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Ukraine has finally outgrown its decade-long, east-vs.-west identity crisis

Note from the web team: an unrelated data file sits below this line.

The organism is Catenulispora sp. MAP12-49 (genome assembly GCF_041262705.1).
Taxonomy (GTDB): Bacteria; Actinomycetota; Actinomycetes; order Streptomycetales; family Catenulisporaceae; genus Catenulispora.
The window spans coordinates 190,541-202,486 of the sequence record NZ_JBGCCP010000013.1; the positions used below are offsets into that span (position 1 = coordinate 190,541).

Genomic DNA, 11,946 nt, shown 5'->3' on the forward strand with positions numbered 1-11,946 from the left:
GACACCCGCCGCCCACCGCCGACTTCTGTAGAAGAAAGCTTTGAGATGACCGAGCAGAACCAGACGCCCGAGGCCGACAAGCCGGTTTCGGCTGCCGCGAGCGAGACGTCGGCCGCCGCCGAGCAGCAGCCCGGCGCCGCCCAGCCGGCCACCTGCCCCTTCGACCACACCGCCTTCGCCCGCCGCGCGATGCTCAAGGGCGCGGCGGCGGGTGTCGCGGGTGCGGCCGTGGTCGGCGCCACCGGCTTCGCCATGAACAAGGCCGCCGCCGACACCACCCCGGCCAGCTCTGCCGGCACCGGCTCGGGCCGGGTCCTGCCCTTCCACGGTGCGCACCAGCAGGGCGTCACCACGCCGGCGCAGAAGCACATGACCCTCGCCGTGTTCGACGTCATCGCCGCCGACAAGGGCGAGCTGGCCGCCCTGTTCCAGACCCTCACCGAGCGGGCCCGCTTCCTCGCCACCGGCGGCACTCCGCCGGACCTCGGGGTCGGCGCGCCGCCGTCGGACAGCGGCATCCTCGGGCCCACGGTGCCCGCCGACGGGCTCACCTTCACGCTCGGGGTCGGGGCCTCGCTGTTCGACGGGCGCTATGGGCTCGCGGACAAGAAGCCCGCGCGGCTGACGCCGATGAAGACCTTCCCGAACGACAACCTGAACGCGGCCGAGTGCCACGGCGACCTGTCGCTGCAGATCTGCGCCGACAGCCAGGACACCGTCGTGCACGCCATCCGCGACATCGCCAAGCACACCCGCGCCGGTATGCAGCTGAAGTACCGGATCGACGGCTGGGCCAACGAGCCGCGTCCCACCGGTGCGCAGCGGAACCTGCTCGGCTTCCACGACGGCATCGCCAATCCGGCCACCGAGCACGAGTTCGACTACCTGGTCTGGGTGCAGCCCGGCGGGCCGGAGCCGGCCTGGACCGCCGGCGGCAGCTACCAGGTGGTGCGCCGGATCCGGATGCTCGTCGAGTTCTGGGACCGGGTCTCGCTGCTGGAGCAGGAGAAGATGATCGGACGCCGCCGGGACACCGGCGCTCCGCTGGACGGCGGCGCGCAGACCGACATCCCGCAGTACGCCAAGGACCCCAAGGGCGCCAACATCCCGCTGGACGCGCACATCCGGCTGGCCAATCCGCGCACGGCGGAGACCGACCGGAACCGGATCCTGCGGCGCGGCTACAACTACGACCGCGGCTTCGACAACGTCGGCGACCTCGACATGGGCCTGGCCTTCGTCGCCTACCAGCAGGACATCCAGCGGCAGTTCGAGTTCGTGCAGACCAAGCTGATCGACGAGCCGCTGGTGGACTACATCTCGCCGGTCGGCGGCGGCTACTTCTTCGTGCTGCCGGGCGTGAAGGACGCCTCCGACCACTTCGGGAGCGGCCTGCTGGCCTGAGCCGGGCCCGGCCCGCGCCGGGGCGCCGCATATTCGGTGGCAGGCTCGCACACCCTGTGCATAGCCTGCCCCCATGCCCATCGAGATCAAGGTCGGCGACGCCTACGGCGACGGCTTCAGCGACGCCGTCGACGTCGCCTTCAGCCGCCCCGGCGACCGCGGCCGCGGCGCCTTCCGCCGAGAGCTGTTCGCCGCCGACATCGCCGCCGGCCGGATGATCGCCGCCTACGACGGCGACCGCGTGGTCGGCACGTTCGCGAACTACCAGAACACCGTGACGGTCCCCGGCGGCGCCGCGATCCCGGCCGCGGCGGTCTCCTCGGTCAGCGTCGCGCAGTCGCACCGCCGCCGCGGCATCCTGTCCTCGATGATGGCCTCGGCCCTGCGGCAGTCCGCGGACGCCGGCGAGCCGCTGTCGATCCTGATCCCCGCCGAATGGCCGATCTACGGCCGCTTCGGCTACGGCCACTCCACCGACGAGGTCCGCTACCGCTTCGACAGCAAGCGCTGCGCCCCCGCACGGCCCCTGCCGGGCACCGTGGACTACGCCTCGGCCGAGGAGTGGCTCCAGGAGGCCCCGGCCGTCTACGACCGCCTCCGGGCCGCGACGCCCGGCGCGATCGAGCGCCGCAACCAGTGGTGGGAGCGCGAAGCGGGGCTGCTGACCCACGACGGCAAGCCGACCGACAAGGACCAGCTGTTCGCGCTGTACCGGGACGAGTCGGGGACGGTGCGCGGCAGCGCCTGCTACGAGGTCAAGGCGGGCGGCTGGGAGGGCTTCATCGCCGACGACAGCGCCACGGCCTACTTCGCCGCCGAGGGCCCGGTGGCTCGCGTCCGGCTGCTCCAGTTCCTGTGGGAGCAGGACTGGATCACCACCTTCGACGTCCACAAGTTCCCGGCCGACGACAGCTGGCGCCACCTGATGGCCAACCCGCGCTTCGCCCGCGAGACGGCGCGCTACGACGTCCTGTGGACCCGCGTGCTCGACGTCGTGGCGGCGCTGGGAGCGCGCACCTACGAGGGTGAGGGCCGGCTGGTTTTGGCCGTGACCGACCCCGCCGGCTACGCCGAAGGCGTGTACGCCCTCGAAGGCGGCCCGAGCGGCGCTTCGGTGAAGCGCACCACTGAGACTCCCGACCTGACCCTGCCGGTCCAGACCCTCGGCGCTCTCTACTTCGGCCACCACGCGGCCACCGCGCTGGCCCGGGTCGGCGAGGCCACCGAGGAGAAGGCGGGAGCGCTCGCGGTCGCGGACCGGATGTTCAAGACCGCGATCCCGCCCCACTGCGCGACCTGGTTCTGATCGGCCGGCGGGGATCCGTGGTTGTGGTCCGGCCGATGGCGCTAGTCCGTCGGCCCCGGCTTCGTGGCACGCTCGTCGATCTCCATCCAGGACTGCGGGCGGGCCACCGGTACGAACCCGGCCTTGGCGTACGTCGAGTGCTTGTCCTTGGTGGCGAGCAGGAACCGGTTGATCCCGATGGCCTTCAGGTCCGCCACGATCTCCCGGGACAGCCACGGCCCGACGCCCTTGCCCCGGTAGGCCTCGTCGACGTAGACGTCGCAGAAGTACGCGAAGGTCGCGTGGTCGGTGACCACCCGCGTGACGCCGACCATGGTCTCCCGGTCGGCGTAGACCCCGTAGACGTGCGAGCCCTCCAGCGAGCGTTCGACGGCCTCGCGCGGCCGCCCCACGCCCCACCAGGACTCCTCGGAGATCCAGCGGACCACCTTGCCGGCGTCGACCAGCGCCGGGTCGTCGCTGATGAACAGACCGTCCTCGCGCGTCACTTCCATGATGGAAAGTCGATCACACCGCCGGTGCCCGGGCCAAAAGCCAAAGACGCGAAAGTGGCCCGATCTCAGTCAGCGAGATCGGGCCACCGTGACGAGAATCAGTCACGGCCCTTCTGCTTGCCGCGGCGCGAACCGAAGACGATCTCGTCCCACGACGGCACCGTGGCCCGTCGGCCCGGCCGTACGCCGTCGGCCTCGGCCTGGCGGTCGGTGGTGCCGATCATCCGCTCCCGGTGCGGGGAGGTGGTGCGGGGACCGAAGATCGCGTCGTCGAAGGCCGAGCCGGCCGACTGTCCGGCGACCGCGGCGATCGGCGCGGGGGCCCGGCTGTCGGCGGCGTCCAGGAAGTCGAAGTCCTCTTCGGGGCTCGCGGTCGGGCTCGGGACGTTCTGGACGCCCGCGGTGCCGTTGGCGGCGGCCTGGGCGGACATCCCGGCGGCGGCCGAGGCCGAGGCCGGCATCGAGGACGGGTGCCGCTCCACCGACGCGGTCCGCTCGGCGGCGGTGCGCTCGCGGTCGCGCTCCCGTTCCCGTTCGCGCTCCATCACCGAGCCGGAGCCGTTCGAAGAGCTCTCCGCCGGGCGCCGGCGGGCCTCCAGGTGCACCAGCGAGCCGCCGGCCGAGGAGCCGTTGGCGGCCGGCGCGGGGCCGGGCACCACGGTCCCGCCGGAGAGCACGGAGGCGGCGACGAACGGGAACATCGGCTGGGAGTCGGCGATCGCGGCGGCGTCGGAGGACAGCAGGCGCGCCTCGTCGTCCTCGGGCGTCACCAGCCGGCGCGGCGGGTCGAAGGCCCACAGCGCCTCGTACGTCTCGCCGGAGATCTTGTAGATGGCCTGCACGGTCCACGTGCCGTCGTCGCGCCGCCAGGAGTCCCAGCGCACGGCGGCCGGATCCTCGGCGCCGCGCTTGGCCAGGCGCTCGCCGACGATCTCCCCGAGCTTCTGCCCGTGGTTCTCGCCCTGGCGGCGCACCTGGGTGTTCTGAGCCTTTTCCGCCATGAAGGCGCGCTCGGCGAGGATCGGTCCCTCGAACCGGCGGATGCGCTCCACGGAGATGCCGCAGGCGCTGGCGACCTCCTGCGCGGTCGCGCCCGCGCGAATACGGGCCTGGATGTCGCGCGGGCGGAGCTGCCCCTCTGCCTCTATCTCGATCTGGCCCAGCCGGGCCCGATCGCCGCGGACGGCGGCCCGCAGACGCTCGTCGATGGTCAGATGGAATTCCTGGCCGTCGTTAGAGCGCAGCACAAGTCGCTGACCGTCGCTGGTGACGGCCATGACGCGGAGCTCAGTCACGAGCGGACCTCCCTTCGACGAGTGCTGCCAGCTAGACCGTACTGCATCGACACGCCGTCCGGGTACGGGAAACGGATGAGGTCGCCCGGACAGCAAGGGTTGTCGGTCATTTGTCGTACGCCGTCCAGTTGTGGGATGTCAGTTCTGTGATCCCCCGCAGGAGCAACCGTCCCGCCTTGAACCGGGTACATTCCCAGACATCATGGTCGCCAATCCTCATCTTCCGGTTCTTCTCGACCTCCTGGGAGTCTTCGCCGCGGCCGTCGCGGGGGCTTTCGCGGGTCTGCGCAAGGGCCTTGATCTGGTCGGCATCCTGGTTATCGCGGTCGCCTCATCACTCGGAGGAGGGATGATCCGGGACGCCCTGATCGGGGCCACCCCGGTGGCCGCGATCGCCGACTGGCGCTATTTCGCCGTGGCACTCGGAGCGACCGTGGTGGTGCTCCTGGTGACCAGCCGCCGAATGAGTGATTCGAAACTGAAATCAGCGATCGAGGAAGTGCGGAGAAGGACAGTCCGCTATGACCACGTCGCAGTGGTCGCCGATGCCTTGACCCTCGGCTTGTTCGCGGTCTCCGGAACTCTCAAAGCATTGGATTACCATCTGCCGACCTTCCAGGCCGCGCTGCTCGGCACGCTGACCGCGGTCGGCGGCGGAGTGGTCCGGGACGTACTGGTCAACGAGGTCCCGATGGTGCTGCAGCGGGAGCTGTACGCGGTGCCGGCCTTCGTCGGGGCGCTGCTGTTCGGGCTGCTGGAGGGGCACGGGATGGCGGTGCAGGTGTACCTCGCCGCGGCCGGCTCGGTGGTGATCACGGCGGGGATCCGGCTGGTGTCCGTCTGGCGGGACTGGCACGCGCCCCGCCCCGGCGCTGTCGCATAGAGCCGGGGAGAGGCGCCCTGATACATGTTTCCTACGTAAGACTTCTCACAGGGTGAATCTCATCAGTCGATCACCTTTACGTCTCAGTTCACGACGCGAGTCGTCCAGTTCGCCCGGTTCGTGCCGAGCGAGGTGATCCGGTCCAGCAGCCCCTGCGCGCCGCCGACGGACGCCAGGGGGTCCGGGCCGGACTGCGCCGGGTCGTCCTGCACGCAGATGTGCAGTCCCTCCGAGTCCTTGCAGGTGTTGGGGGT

Ukrainians are no longer wondering whether to turn to Moscow or Washington for prosperity. They're wondering whether they need the rest of the world at all. This quandary came close to all-out battle this weekend when internationalist President Viktor Yushchenko angrily suggested that his nationalist prime minister, Yulia Timoshenko, quit. They later insisted that their unity remained uncompromised, but few appeared convinced. The new identity crisis reflects Ukraine's increased confidence after last December's voter-driven revolution, and has accomplished what diplomats couldn't: It has put Russia and the West on the same side of the Ukraine question, at least for now. Russian and European investors want access to Ukraine's markets, even if it pits them against each other - and Timoshenko's populist policies have them rattled. Russia's reasons for concern are more obvious and immediate. Russian companies are in no mood to lose their significant holdings in Ukraine in an overly zealous "re-privatization" campaign. The two countries' economies are so intertwined that any Ukrainian policy shift is bound to have repercussions on Russia. Saturday's showdown came at a meeting with Russian oil and gas executives over Ukraine's extension of price caps on fuel for the sowing season. Russian suppliers, who had agreed to the initial caps but not to the Timoshenko-driven extension, slashed supplies in protest. Yushchenko's subsequent outburst at his premier buoyed Russian observers, and produced some of the most positive coverage of him in the Russian media in years. Western investors, meanwhile, are waiting in the wings, and many are secretly rooting for the Russians - or at least hoping for some sign of compromise signaling that it's safe to enter the Ukrainian stage. The U.S. government, which made Ukraine a symbol of the democratic regime change that President George Bush wants to see worldwide, is watching closely, too. If the new Ukraine turns out as stagnant or statist as the old one, Bush will need to cast about for another poster child. That would also discredit democratic movements elsewhere in the former Soviet Union, especially in Russia. Yushchenko's problem is that Timoshenko's policies are highly popular among Ukrainians - and his aren't. With parliamentary elections 10 months away, this is no trivial matter. Yushchenko won western backing last fall with pledges to clean up and step up privatizations and adopt European standards and values, with an eye to EU and NATO membership. Timoshenko is answering to Ukraine's factories and farmers, who say they've had enough of outside interference. The Ukrainians' position is understandable. Centuries of dominance by outsiders (usually Russian) were followed by a decade of post-Soviet "independence" that left Ukraine desperate and dependent on western aid and Russian politics. But despite Timoshenko's rhetoric, Ukraine can't climb out of this pit alone. Russian observers draw parallels between today's Ukraine and Russia's experiences in the 1990s, when Boris Yeltsin and his government's U.S. advisors launched unpopular economic reforms and faced off against a nationalist opposition that tapped voter frustrations. The result was years of turmoil: the bloody 1993 events at the White House, runaway inflation, rigged privatizations, and a president hopelessly alienated from his population. Yushchenko is in a stronger starting position than Yeltsin was. Ukraine has already survived the toughest post-communist reforms, and is no stranger to inflation or funny privatizations. A careful study of Russia's mistakes over the past decade could help Yushchenko recognize and defuse threats before they overtake him, and save his country from a similar struggle. The question is whether Yushchenko is too focused on a future in Europe to look for guidance in his eastern neighbor's past. Aside from the parliamentary elections, Yushchenko's other impending nightmare is constitutional reform. According to a deal struck during the December's election crisis, he pledged to relinquish many presidential powers in favor of more power for the premier. Even the deal's European backers are getting nervous. They'd much rather have Yushchenko at the helm than Timoshenko, who is more unpredictable and less beholden to them. Saturday's blowup may have been enough to scare Timoshenko into compromises in the near term to keep her post. That would be good news for Yushchenko, caught between his prime minister and the rest of the world.
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